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Cape Byron Lighthouse Walk

Cape Byron Lighthouse Walk

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Byron Bay Lighthouse

Cape Byron lighthouse is possibly the most iconic manmade feature in Byron Bay. Hundreds of people visit it every day to soak in the expansive panoramic views it offers from it’s unsurpassed vantage point on the most easterly headland in Australia.

The lighthouse itself was built in 1901 and stood as a powerful light with a range of over 27 nautical miles. Being the most easterly point of Australia, it was a logical place to fill a gap in the chain of navigational lights along the NSW eastern coast.

Paving the area around the lighthouse, 1985. Photo: History of Cape Byron Lightstation Precinct, 2008

If you’re looking for things to do in Byron Bay, by far the most interesting way to explore the lighthouse area and Cape Byron itself is on foot. The skies, the sunlight and the landscape itself is always changing and each visit is a different experience. It can be nice to combine this walk with the Byron Bay markets, on the first Sunday of every month.

Cape Byron walking track August 1985. Photo: History of Cape Byron Lightstation Precinct, 2008

Cape Byron Walking Track

Also known as the Byron Bay Lighthouse Walk, this track was constructed stage by stage in the 1980s. Thankfully it has also been revegetated since then which has allowed kangaroo grass (on the exposed headlands such a Little Wategos headland) as well as lush littoral and sclerophyll forests to return to the cape.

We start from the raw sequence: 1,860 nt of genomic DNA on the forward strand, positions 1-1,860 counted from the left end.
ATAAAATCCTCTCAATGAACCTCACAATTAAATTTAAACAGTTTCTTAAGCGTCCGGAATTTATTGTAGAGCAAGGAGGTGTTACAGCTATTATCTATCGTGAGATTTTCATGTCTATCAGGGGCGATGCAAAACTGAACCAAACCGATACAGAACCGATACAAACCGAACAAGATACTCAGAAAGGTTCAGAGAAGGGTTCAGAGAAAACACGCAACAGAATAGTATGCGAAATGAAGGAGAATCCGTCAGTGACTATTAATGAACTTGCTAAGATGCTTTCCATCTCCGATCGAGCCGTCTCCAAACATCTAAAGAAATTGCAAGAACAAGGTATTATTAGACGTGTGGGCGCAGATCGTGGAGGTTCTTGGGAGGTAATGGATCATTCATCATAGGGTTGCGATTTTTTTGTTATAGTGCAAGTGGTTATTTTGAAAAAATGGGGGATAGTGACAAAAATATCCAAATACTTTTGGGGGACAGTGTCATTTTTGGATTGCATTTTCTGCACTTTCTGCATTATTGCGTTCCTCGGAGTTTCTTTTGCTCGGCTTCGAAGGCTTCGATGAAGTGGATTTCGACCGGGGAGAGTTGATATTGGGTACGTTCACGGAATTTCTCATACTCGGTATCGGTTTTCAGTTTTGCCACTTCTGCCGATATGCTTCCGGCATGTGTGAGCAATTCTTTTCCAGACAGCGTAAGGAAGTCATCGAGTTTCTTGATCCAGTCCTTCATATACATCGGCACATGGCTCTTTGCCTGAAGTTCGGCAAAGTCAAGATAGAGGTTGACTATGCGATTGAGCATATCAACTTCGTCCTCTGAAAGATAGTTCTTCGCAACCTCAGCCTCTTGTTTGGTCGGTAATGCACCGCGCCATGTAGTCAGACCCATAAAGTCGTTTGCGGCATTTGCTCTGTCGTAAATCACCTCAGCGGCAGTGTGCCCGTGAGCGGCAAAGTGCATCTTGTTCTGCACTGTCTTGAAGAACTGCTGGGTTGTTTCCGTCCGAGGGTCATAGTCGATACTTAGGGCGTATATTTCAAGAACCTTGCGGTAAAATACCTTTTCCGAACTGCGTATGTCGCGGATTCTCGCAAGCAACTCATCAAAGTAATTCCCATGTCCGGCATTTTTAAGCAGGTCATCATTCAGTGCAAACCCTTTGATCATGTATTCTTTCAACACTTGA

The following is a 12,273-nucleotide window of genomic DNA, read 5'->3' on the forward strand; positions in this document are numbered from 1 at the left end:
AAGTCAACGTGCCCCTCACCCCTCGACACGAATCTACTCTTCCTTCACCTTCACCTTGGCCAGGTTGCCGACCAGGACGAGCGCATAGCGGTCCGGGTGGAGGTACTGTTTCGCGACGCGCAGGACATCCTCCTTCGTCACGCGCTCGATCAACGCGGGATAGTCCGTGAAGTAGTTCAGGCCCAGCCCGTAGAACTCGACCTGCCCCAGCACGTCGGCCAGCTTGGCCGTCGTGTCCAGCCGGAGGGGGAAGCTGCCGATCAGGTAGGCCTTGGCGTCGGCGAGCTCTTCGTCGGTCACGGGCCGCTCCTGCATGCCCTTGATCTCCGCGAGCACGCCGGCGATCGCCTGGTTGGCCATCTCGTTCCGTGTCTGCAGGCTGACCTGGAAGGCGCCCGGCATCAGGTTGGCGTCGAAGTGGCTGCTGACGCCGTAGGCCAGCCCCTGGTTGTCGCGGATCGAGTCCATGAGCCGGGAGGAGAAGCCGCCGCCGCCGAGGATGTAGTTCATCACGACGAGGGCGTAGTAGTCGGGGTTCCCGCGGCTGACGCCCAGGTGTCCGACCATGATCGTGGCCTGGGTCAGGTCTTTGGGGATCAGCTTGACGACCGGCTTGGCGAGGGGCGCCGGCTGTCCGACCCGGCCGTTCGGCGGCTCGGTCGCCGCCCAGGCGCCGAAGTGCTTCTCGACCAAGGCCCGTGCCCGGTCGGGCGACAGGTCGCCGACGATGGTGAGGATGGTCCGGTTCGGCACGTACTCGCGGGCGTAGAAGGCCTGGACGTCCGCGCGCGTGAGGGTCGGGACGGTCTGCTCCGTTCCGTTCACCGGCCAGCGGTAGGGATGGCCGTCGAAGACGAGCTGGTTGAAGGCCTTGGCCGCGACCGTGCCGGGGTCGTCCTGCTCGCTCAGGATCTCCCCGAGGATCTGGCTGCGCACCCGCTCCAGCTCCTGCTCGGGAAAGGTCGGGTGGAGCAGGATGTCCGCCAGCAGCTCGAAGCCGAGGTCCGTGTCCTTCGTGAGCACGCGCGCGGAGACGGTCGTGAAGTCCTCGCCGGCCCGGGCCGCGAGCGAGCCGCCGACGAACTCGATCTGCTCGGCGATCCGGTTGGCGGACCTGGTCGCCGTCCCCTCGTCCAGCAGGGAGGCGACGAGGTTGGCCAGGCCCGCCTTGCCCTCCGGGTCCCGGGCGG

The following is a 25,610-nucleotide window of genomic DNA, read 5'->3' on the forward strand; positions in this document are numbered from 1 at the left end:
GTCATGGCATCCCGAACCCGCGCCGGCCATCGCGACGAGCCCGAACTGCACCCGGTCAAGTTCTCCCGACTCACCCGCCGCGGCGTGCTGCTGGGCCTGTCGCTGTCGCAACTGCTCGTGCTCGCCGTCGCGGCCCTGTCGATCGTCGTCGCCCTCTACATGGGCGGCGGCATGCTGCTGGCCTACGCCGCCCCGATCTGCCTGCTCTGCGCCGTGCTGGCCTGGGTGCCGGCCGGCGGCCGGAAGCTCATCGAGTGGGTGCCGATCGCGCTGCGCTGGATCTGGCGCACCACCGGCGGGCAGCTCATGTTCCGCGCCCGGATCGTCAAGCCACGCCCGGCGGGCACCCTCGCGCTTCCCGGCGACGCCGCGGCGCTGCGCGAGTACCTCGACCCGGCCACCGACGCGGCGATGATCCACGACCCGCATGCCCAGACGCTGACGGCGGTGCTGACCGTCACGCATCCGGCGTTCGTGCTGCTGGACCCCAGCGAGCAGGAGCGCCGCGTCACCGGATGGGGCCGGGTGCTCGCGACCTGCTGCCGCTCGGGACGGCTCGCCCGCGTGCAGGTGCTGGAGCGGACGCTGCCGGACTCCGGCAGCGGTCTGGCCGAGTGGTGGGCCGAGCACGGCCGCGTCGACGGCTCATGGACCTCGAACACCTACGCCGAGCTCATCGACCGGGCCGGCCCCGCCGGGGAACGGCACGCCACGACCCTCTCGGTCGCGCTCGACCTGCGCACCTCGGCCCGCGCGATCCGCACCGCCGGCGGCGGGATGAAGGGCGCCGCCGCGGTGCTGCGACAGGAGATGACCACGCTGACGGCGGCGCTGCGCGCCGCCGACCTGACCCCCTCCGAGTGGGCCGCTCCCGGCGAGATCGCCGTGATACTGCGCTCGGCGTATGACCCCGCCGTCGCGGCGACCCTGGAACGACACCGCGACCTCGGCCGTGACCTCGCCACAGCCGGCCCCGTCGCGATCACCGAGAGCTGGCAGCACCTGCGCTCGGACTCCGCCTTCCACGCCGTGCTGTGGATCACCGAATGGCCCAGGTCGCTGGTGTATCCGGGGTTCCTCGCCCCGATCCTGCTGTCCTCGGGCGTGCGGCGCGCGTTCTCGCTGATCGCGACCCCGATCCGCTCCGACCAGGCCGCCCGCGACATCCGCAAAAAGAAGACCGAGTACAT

Walking route

You can start the trail from Clarkes Beach car park by taking the path beside the Beach Cafe down to the beach. On the beach turn right and walk to Captain Cook lookout, identified by wooden steps that lead up the steep outcrop. From there leave the beach and walk up the ramp to The Pass and veer left to pick up the paved track. The track climbs along exposed cliff with the bay to your left followed by a drop down to Wategos Beach.

Walk to the end of Wategos beach where the track climbs again along the headland to the Lighthouse, a beautiful area with 360 degree panoramic views. From here, walk downhill towards the Lighthouse Keeper’s Cottages and the Cape Byron Information Centre. Both are worth checking out and if you’re in need of an energy boost, the Cape Café is a nice place to take a break.

Follow the path along the railing taking in views of Tallow Beach and Broken Head. It eventually takes you past a hang gliding platform and into littoral rainforest. You emerge from the rainforest onto Lee Lane. Walk downhill, cross the road and pick up the pedestrian path heading left and downhill. The path takes you back to Clarkes Beach car park and completes the loop trail.

How long?

The trail itself takes 1-2 hours, depending on how much you like to stop and take in the surrounds. It has a wonderful mix of rainforest and coastal track and it’s many steps make it a good workout so if you’re not fit before you do it you certainly will be by the time you finish!


For more detailed information about this and other walks in the Byron Bay area along with maps and cafés pick up a copy of Byron Trails – a guide of 50 walks accessible from Byron Bay.

    1 Comment

  1. Thanks so much for this guide! We often forget just how beautiful the local environment is…

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